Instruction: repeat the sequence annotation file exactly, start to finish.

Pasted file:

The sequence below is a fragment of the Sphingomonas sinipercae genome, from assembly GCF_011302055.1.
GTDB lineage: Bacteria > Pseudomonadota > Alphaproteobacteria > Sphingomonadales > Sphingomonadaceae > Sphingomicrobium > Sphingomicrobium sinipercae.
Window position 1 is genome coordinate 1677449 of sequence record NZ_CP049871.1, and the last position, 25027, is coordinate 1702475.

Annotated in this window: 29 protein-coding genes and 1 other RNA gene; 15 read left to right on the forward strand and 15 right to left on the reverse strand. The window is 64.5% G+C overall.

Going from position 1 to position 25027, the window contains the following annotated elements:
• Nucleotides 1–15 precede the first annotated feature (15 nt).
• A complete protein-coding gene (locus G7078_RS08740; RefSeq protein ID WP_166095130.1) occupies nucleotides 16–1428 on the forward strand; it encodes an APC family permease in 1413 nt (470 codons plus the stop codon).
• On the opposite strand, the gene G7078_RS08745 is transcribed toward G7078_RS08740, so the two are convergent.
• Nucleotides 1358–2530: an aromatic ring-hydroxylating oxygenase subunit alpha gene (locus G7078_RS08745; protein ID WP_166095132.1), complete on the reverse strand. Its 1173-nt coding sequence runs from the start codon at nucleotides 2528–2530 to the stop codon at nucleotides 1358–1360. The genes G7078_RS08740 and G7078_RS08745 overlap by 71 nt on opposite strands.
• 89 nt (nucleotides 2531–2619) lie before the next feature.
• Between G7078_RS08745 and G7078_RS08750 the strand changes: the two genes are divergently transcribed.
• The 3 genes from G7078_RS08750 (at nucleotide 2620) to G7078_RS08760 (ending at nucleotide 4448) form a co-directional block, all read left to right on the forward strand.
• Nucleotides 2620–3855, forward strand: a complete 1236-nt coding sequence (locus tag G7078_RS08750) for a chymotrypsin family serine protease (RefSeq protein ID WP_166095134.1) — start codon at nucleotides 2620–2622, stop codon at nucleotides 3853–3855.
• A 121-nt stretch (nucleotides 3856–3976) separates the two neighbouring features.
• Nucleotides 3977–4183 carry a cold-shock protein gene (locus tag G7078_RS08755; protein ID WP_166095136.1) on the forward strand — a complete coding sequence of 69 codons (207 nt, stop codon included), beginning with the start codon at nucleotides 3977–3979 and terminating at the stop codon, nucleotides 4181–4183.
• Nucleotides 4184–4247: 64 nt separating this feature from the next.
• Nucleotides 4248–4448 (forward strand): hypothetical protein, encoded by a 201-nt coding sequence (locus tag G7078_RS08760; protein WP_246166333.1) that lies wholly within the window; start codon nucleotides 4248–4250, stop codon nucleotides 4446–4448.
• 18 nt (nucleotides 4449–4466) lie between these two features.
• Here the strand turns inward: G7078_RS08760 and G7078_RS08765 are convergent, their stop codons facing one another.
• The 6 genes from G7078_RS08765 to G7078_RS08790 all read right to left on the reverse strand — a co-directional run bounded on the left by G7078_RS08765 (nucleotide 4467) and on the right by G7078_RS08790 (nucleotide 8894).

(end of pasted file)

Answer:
The sequence below is a fragment of the Sphingomonas sinipercae genome, from assembly GCF_011302055.1.
GTDB lineage: Bacteria > Pseudomonadota > Alphaproteobacteria > Sphingomonadales > Sphingomonadaceae > Sphingomicrobium > Sphingomicrobium sinipercae.
Window position 1 is genome coordinate 1677449 of sequence record NZ_CP049871.1, and the last position, 25027, is coordinate 1702475.

Annotated in this window: 29 protein-coding genes and 1 other RNA gene; 15 read left to right on the forward strand and 15 right to left on the reverse strand. The window is 64.5% G+C overall.

Going from position 1 to position 25027, the window contains the following annotated elements:
• Nucleotides 1–15 precede the first annotated feature (15 nt).
• A complete protein-coding gene (locus G7078_RS08740; RefSeq protein ID WP_166095130.1) occupies nucleotides 16–1428 on the forward strand; it encodes an APC family permease in 1413 nt (470 codons plus the stop codon).
• On the opposite strand, the gene G7078_RS08745 is transcribed toward G7078_RS08740, so the two are convergent.
• Nucleotides 1358–2530: an aromatic ring-hydroxylating oxygenase subunit alpha gene (locus G7078_RS08745; protein ID WP_166095132.1), complete on the reverse strand. Its 1173-nt coding sequence runs from the start codon at nucleotides 2528–2530 to the stop codon at nucleotides 1358–1360. The genes G7078_RS08740 and G7078_RS08745 overlap by 71 nt on opposite strands.
• 89 nt (nucleotides 2531–2619) lie before the next feature.
• Between G7078_RS08745 and G7078_RS08750 the strand changes: the two genes are divergently transcribed.
• The 3 genes from G7078_RS08750 (at nucleotide 2620) to G7078_RS08760 (ending at nucleotide 4448) form a co-directional block, all read left to right on the forward strand.
• Nucleotides 2620–3855, forward strand: a complete 1236-nt coding sequence (locus tag G7078_RS08750) for a chymotrypsin family serine protease (RefSeq protein ID WP_166095134.1) — start codon at nucleotides 2620–2622, stop codon at nucleotides 3853–3855.
• A 121-nt stretch (nucleotides 3856–3976) separates the two neighbouring features.
• Nucleotides 3977–4183 carry a cold-shock protein gene (locus tag G7078_RS08755; protein ID WP_166095136.1) on the forward strand — a complete coding sequence of 69 codons (207 nt, stop codon included), beginning with the start codon at nucleotides 3977–3979 and terminating at the stop codon, nucleotides 4181–4183.
• Nucleotides 4184–4247: 64 nt separating this feature from the next.
• Nucleotides 4248–4448 (forward strand): hypothetical protein, encoded by a 201-nt coding sequence (locus tag G7078_RS08760; protein WP_246166333.1) that lies wholly within the window; start codon nucleotides 4248–4250, stop codon nucleotides 4446–4448.
• 18 nt (nucleotides 4449–4466) lie between these two features.
• Here the strand turns inward: G7078_RS08760 and G7078_RS08765 are convergent, their stop codons facing one another.
• The 6 genes from G7078_RS08765 to G7078_RS08790 all read right to left on the reverse strand — a co-directional run bounded on the left by G7078_RS08765 (nucleotide 4467) and on the right by G7078_RS08790 (nucleotide 8894).